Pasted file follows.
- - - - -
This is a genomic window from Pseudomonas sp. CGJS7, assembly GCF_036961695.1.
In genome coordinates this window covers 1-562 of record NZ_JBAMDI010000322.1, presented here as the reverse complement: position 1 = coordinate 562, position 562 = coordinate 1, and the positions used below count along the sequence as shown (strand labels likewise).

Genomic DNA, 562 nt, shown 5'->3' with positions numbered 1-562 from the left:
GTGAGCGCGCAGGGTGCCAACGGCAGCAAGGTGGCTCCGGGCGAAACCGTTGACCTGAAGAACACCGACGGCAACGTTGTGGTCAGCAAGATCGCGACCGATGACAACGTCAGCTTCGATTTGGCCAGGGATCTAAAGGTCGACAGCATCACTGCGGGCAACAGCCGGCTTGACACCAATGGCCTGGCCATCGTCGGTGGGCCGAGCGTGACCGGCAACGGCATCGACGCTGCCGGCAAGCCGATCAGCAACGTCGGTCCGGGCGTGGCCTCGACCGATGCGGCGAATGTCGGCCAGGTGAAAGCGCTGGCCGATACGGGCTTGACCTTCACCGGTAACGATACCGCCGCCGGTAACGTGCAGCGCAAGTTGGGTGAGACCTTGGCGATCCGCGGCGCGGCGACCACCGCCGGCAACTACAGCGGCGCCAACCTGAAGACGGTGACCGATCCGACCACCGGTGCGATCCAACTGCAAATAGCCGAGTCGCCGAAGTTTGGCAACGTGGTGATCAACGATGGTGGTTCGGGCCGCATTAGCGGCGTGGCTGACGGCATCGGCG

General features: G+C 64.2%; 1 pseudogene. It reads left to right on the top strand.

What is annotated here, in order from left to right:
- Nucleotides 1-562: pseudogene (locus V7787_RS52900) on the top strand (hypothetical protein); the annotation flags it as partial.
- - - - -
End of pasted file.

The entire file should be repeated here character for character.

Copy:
This is a genomic window from Pseudomonas sp. CGJS7, assembly GCF_036961695.1.
In genome coordinates this window covers 1-562 of record NZ_JBAMDI010000322.1, presented here as the reverse complement: position 1 = coordinate 562, position 562 = coordinate 1, and the positions used below count along the sequence as shown (strand labels likewise).

Genomic DNA, 562 nt, shown 5'->3' with positions numbered 1-562 from the left:
GTGAGCGCGCAGGGTGCCAACGGCAGCAAGGTGGCTCCGGGCGAAACCGTTGACCTGAAGAACACCGACGGCAACGTTGTGGTCAGCAAGATCGCGACCGATGACAACGTCAGCTTCGATTTGGCCAGGGATCTAAAGGTCGACAGCATCACTGCGGGCAACAGCCGGCTTGACACCAATGGCCTGGCCATCGTCGGTGGGCCGAGCGTGACCGGCAACGGCATCGACGCTGCCGGCAAGCCGATCAGCAACGTCGGTCCGGGCGTGGCCTCGACCGATGCGGCGAATGTCGGCCAGGTGAAAGCGCTGGCCGATACGGGCTTGACCTTCACCGGTAACGATACCGCCGCCGGTAACGTGCAGCGCAAGTTGGGTGAGACCTTGGCGATCCGCGGCGCGGCGACCACCGCCGGCAACTACAGCGGCGCCAACCTGAAGACGGTGACCGATCCGACCACCGGTGCGATCCAACTGCAAATAGCCGAGTCGCCGAAGTTTGGCAACGTGGTGATCAACGATGGTGGTTCGGGCCGCATTAGCGGCGTGGCTGACGGCATCGGCG

General features: G+C 64.2%; 1 pseudogene. It reads left to right on the top strand.

What is annotated here, in order from left to right:
- Nucleotides 1-562: pseudogene (locus V7787_RS52900) on the top strand (hypothetical protein); the annotation flags it as partial.